Poznan has important role as one of oldest cities in Poland
It was the capital of Greater Poland, the cradle of the Polish state and was also Poland's capital in the mid-10th century during the early Piast dynasty. Poznan Cathedral is the oldest church in whole Poland, containing the tombs of the first Polish rulers, Duke Mieszko I and King Boleslaus the Brave.
The first settlements were found from Stone Age and later various cultures developed here in the Bronze Age and Iron Age. The first stronghold was built in the 8th-9th century AD on the Ostrów Tumski - the island in the forks of Warta and Cybina rivers. Subsequently it was surrounded by various settlements on the islands and on both banks of Warta River. In 10th century Poznan and Gniezno were the main sites of Polish dukes, and centres of the developing Polish state. In 968 the first Polish bishoprics and the first Polish cathedral were founded here (first bishop was Jordan). First Polish monarchs of the Piast dynasty Mieszko I, Boleslaus I the Brave and Mieszko II Lambert are buried in the Poznan cathedral.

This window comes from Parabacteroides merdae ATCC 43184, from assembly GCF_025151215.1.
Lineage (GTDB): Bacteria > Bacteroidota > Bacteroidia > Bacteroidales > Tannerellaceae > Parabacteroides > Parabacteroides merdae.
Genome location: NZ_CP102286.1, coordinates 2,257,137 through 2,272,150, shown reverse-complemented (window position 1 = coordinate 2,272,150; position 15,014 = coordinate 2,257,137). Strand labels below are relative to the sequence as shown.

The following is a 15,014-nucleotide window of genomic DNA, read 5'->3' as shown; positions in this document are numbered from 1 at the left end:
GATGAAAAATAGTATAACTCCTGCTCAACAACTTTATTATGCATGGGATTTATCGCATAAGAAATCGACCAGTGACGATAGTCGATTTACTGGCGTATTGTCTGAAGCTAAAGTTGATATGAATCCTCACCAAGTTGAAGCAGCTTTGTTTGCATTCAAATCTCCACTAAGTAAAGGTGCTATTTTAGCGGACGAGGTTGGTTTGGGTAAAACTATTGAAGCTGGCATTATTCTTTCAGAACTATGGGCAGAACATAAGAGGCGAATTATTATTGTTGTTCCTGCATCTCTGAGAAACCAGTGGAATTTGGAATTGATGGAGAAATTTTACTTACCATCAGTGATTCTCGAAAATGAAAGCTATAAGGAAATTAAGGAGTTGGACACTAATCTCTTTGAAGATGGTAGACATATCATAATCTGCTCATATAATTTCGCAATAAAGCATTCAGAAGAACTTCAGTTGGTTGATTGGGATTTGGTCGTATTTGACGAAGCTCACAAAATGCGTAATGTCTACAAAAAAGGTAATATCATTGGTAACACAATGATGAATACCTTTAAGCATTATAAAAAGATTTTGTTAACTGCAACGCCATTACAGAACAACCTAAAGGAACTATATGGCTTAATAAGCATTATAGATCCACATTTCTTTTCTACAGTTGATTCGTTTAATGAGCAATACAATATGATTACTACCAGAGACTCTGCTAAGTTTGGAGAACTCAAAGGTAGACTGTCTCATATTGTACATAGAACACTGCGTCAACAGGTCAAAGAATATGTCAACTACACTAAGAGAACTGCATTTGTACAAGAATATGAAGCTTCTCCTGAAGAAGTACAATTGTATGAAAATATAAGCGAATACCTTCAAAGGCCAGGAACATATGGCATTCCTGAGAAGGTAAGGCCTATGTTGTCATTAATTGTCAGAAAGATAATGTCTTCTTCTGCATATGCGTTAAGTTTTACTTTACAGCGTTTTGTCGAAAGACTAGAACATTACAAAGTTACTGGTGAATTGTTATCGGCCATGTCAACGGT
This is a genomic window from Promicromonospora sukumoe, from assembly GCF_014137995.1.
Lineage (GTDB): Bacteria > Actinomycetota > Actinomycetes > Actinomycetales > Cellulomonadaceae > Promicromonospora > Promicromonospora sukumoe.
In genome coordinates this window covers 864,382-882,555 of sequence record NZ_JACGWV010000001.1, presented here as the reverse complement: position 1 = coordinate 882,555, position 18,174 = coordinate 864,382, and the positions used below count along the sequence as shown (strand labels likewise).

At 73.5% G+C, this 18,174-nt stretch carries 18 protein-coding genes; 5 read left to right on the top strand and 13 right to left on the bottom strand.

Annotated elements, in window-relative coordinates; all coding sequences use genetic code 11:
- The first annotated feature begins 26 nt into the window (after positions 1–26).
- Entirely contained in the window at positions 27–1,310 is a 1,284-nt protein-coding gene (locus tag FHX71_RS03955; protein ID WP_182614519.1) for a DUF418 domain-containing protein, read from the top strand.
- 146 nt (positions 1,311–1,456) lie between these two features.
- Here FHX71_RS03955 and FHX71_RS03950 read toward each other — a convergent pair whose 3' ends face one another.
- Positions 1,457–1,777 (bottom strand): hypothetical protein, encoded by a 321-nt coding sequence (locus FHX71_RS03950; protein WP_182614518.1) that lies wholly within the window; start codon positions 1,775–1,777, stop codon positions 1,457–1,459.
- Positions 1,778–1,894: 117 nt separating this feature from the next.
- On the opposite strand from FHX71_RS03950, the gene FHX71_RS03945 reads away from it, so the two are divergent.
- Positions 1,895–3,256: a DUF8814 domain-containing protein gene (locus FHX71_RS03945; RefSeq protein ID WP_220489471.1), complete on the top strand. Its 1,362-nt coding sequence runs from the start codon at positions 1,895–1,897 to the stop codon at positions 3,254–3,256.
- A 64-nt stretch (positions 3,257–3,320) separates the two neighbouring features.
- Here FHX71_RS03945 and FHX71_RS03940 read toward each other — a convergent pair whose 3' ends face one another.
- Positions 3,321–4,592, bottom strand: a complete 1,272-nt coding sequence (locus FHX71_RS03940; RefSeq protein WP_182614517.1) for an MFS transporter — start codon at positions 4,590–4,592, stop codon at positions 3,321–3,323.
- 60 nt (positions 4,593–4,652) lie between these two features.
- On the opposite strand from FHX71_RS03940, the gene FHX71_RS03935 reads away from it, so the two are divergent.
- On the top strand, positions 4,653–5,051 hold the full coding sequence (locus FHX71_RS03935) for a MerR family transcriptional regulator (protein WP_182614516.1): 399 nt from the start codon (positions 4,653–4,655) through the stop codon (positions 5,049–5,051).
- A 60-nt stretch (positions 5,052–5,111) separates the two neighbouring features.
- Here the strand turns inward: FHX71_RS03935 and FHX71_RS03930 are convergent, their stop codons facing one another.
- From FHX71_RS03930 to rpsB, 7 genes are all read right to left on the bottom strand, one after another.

Poznan became first seat of bishop Jordan, who after the conversion of Mieszko I to Christianity, was the missionary bishop of Poland (968 - 982). The Diocese of Poznan was created in 999, formally in 1000 at the Congress of Gniezno, under jurisdiction of archbishopric of Gniezno, with emperor Otto and Boleslaw I agreeing to create the independent diocese, subordinated directly to the pope. In 1133 Poznan was attached by the pope to the archbishop of Magdeburg. However in 1136 a pope again confirmed that Poznan was suffragan of Gniezno.
During the internal fighting and the Bohemian Czech invasion of Bretislaus I in 1038, Poznan and Gniezno were destroyed and lost their capital cities status to Cracow under Casimir I the Restorer (1039–1058). The two cities and bishoprics were rebuilt by the king Boleslaus II the Generous (1058–1079). Since the feudal fragmentation of Poland began in 1138, Poznan was the capital of Greater Poland division and the main site of the local duke's dynasty started by Mieszko III the Old. The city was developing quickly and in 12th century it was surrounded by trade-and-crafts settlements of St. Gotard, St. Martin, St. Adalbert on the left bank of the Warta river. Przemysl II, son of Przemysl I, built a castle on the so called "Przemysl hill" and surrounded the city with a wall. In 1295 Przemysl II was crowned king of Poland.